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State gets historic, nearly billion-dollar power grid update — here's what it means for residents

Upgrading the grid is a step toward stopping or at least decreasing power outages.

Upgrading the grid is a step toward stopping or at least decreasing power outages.

Photo Credit: iStock

Jersey Central Power and Light (JCP&L), one of the four main electrical companies in New Jersey, filed a plan with the New Jersey Board of Public Utilities to upgrade its grid infrastructure, Electrek reports.

The $935 million plan, called "EnergizeNJ," is slated to take place over five years, affecting more than one million customers in central and northern New Jersey. It will be the largest upgrade in JCP&L's history and will include replacing around 650 miles of overhead and underground cables and updating 18 substations.

If successful, Electrek reports that these improvements will increase the capacity of a grid that is facing greater demand than ever with the growing interest in solar power and electric vehicles. The equipment will also be more weather-resistant, and power outages will become less frequent.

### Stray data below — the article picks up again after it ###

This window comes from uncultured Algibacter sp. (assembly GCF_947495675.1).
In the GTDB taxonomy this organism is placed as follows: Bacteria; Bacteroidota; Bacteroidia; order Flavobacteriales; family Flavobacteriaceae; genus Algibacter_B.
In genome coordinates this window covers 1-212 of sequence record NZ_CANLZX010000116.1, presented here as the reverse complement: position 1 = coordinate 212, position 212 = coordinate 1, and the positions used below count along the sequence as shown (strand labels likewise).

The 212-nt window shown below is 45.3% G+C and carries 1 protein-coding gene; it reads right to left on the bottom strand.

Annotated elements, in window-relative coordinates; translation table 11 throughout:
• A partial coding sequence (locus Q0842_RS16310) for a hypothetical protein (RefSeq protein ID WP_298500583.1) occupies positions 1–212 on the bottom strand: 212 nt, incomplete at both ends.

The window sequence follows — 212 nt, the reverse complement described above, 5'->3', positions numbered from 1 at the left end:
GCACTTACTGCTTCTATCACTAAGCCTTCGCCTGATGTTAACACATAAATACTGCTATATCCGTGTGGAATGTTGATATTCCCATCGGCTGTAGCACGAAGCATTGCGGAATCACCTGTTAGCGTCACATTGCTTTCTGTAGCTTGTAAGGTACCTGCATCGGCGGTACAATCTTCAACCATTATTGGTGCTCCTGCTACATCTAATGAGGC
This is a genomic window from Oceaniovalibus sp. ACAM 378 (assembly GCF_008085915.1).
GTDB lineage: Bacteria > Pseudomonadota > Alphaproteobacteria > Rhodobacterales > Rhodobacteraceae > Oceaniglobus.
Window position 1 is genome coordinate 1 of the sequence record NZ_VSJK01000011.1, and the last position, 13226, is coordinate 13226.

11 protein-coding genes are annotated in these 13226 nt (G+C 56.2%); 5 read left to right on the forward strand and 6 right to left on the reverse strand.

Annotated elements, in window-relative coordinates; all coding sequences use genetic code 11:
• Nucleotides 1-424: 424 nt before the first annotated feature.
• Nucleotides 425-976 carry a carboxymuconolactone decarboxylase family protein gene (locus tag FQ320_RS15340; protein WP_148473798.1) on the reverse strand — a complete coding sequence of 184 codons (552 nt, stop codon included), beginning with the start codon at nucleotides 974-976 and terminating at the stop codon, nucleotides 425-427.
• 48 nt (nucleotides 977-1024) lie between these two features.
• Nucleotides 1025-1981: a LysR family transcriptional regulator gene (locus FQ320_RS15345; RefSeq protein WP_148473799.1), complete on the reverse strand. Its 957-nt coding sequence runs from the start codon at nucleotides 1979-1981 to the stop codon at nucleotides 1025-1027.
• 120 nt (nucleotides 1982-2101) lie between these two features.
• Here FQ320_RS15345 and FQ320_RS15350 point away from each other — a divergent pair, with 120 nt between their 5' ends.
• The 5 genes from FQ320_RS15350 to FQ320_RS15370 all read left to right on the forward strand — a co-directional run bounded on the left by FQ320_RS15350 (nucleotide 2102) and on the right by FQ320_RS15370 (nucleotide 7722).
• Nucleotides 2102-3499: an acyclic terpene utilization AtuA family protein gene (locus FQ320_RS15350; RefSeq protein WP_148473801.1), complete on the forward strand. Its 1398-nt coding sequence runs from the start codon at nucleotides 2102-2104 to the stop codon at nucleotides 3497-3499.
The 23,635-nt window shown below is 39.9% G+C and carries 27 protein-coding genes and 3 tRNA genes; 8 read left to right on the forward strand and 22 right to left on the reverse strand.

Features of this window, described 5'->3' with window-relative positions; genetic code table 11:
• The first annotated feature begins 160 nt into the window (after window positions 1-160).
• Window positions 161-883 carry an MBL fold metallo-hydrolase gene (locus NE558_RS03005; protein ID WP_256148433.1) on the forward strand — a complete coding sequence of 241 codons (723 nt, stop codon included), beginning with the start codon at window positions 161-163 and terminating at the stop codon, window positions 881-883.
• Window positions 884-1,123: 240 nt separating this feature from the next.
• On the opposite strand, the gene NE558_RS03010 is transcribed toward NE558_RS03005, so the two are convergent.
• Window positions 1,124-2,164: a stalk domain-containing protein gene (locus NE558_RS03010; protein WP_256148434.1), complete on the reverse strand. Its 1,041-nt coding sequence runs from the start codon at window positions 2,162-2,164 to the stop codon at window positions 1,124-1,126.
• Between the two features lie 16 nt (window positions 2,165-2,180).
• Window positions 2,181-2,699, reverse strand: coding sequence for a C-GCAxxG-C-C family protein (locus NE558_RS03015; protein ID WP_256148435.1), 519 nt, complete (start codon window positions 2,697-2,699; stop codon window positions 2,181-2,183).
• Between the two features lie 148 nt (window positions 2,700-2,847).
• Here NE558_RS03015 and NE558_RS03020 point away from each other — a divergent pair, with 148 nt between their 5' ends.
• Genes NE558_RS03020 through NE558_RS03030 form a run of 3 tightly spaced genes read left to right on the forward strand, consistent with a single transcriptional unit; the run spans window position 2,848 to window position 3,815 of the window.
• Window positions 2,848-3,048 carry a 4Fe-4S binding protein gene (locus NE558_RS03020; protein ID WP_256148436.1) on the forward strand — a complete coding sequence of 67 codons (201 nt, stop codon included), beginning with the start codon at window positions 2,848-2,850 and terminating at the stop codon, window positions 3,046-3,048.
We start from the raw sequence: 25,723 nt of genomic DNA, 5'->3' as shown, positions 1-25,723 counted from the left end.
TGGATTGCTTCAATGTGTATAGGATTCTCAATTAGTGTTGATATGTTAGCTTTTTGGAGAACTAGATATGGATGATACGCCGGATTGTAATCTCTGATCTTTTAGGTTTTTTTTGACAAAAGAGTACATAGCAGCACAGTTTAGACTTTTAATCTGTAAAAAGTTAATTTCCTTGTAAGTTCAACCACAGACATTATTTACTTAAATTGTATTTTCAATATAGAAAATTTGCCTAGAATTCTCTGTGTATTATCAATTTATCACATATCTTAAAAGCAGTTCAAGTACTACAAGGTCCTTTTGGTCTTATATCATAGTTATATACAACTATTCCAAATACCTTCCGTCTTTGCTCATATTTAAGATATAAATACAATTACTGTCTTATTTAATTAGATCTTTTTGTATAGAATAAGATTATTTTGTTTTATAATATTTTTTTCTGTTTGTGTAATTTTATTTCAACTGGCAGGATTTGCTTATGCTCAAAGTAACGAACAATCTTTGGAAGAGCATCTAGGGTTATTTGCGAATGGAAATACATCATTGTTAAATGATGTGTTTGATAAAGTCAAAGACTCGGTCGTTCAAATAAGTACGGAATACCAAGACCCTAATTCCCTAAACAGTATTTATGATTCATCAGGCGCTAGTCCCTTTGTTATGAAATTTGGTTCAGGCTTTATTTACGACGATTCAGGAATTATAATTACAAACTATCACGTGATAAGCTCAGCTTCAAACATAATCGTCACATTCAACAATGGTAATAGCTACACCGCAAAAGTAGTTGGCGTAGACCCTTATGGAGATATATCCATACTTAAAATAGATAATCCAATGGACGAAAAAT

The cost to consumers will also be minimal. Electrek reports that over the next five years, customers will see a total increase of $4.16 on their monthly bills, about 3.6% of their totals.

These upgrades are vital given just how much the rate of outages has risen in the last two decades. Increasingly extreme weather has met aging infrastructure to create a surge in blackouts that is inconvenient at best and dangerous at worst.

Upgrading the grid is a step toward stopping or at least decreasing those outages. 

It also makes it more feasible for the whole state to switch to more affordable and less polluting energy solutions like EVs, which rely on a robust power grid. The more people choose electric and clean energy sources like solar, the less air pollution we'll produce as a whole, which will help bring down Earth's temperature and address the unstable weather patterns caused by the excess heat.

Using the U.S. Department of Energy's Interruption Cost Estimate tool to determine the cost of outages, Electrek estimated that the $935 million project would save N.J. residents over $3 billion, more than tripling the infrastructure investment while providing more reliable power throughout the service area.

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